Afghanistan Minister for Women flees, UNICEF holds “deepest concern”

Afghan Minister for Women flees country in disguise as UNICEF hold “deepest concern” for women and children

Afghanistan

Afghanistan’s Minister for Women, Hasina Safi has fled the country in disguise, saying it was “the hardest, hardest day.”

Safi, who told ABC’s The World Today program she had to disguise her face to evade the Taliban, is now in the UK. Safi became Afghanistan’s acting Minister for Women last May and served until the fall of Kabul last month. 

“This would be my life’s most difficult situation and decision,” she told ABC. “I have been crying the whole week, I can’t stop. If you see my face, you will not understand who it is.” 

“The military of Australia called me and they really tried to coordinate for my evacuation, but I could not because I was very, very afraid to take the decision to [take] the local taxi.”

“The Australian government also called me and they told me to send [them] the list [of staff to] the Ministry of Foreign Affairs.”

She reported she saw people trying to escape Kabul when she was at the airport.

“You could see that people were eating you with their eyes,” she said. “We went to Abbey gate, which was terrible, all fighting, beating people with lashes.”

“State Department, they give me a code [to use when I arrived]. They told me to show it. I really never thought that we will be again forced to refuge again,” she added.

“It is a very strange feeling when you do not have your own identity, the hope, the work, the pride. Meanwhile, I’m a mother, so I don’t want to show myself weak in front of my children.”

Safi remains concerned about the safety of women in Afghanistan.

“I’m very worried for the women’s security,” she said. “I worry a lot because there is a lot of uncertainty, there is a lot of horror. They cannot protect our rights, we can protect our rights ourselves.”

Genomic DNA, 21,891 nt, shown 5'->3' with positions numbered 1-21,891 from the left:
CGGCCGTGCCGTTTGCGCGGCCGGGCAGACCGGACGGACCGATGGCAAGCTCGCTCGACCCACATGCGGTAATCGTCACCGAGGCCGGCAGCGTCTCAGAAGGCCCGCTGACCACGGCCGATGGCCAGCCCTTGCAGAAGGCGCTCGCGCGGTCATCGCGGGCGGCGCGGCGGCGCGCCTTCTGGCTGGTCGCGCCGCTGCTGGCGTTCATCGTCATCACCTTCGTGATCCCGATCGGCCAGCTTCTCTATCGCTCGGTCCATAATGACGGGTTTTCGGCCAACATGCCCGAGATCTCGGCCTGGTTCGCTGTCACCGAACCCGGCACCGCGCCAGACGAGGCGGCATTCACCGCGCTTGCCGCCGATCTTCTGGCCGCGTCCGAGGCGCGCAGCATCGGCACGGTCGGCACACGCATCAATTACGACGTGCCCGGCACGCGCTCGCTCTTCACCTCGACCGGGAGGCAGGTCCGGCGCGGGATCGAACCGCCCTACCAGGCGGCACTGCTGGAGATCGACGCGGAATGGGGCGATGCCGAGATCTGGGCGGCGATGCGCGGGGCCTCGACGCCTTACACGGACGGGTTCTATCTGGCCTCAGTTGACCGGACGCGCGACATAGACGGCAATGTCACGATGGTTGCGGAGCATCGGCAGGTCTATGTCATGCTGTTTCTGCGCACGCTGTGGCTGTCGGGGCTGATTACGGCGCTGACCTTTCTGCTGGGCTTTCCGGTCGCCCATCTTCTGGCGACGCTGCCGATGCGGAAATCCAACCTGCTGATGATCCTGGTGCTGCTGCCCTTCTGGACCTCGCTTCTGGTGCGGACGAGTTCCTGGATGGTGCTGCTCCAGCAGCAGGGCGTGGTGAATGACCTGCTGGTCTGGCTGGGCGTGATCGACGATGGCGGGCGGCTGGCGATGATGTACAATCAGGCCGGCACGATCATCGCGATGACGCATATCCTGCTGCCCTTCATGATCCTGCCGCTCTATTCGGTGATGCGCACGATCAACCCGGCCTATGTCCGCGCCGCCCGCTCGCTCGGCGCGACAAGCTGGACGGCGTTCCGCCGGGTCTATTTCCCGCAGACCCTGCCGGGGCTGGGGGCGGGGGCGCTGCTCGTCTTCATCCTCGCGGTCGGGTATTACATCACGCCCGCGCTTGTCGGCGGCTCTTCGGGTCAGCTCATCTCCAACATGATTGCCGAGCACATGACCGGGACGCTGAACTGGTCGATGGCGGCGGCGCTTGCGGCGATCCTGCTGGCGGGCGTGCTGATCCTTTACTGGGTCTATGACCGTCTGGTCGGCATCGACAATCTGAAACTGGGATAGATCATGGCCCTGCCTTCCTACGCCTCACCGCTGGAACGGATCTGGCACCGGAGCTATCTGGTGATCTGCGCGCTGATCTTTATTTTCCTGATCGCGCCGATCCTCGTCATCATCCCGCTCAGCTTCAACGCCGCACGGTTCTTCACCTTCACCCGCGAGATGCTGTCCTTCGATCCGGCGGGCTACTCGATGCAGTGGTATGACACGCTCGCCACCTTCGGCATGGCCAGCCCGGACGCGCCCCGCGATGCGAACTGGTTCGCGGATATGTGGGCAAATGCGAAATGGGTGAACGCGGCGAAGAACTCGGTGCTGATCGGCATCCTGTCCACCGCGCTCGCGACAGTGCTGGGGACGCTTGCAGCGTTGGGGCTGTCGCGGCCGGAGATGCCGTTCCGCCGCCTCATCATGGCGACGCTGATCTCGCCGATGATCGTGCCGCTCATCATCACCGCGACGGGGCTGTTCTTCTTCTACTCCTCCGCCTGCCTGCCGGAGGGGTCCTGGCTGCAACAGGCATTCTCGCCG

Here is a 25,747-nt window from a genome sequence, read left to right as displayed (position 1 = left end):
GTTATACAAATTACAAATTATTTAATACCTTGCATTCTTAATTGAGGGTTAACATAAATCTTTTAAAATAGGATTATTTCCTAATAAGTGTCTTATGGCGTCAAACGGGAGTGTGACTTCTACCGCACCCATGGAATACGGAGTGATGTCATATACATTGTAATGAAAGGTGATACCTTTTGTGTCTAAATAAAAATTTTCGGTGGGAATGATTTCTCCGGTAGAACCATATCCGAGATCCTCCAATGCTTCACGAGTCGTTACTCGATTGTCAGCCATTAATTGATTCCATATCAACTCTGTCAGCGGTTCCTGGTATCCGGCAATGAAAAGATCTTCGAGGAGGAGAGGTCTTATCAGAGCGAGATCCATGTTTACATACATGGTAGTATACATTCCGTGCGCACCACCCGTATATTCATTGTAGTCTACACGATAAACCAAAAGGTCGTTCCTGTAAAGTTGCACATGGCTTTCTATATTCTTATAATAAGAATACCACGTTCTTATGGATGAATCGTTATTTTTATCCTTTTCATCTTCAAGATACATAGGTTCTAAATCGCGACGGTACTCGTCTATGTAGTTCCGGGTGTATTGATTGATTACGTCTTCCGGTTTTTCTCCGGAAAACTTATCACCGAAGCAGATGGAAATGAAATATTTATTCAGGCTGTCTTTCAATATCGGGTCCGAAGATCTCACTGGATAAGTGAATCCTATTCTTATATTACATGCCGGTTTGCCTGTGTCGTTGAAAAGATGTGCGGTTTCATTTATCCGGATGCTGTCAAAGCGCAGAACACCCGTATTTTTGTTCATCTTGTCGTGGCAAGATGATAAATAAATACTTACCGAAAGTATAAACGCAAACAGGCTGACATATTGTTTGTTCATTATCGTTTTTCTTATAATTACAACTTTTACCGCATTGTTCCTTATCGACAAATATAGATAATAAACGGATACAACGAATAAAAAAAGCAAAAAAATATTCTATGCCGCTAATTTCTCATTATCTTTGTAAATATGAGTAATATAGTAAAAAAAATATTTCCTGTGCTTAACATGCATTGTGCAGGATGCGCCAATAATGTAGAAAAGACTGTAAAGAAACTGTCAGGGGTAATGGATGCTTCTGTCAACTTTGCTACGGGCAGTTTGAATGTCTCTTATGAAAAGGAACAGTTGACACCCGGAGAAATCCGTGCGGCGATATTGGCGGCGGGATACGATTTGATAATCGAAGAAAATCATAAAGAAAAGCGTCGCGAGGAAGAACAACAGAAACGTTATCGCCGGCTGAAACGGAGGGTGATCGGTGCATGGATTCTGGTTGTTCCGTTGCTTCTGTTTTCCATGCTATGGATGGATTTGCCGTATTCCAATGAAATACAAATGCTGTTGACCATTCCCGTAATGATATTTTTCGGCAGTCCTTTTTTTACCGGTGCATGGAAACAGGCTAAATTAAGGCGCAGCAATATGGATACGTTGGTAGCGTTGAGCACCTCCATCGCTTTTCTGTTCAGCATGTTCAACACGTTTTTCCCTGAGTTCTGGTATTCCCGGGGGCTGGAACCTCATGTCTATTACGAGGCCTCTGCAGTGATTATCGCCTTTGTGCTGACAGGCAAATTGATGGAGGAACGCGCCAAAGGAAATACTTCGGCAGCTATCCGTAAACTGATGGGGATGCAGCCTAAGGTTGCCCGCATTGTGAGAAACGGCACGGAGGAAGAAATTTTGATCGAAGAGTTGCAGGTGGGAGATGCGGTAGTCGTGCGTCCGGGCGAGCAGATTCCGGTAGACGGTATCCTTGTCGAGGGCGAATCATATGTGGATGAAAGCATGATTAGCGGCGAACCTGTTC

Last Friday, the executive director of UNICEF, Henrietta Fore, told CNBC that the agency holds the “deepest concern” for the country’s children and women.

“We are very worried about the status of women and children,” she said. “We need the women as teachers, as healthcare workers, in children’s hospitals as doctors; we need the women to be able to work in the society. We are, as yet, unclear in some areas if that’s going to be allowed.”

“In the past 20 years, we have had a very large gain in education, so we’ve tripled the number of schools,” she added. “We used to have 1 million children going to school. Now there are 10 million children, and more than 4 million are girls, we don’t want to go backwards.”

“The Taliban is not monolithic. So each district, each area, each school, is different. And so we talk to all of the relevant authorities and we are encouraging it, but we can use everyone’s advocacy about the importance of going to school for both girls and boys, because boys now are subject to recruitment into many of the local militia.”

“We want boys in school and we want girls in school, we want the future of Afghanistan’s, well their young people, to have a chance.”

“The real protection crisis [is] to try to get these children back with their families. Have their families gone on planes and they’ve been left behind? Or have they been sent over the fence and their families are still in Kabul?” 

“We are just working so hard to try to reach the needs of the people. I can tell you that people are just terrified. They’re worried about the future, they don’t know what lies ahead.”

“They’re not sure where they’re going to get their food, is the shop open, the banks are closed, you know, salaries aren’t moving. They’re just trying to survive, and so that’s what we’re focused on, just survival of these people.”

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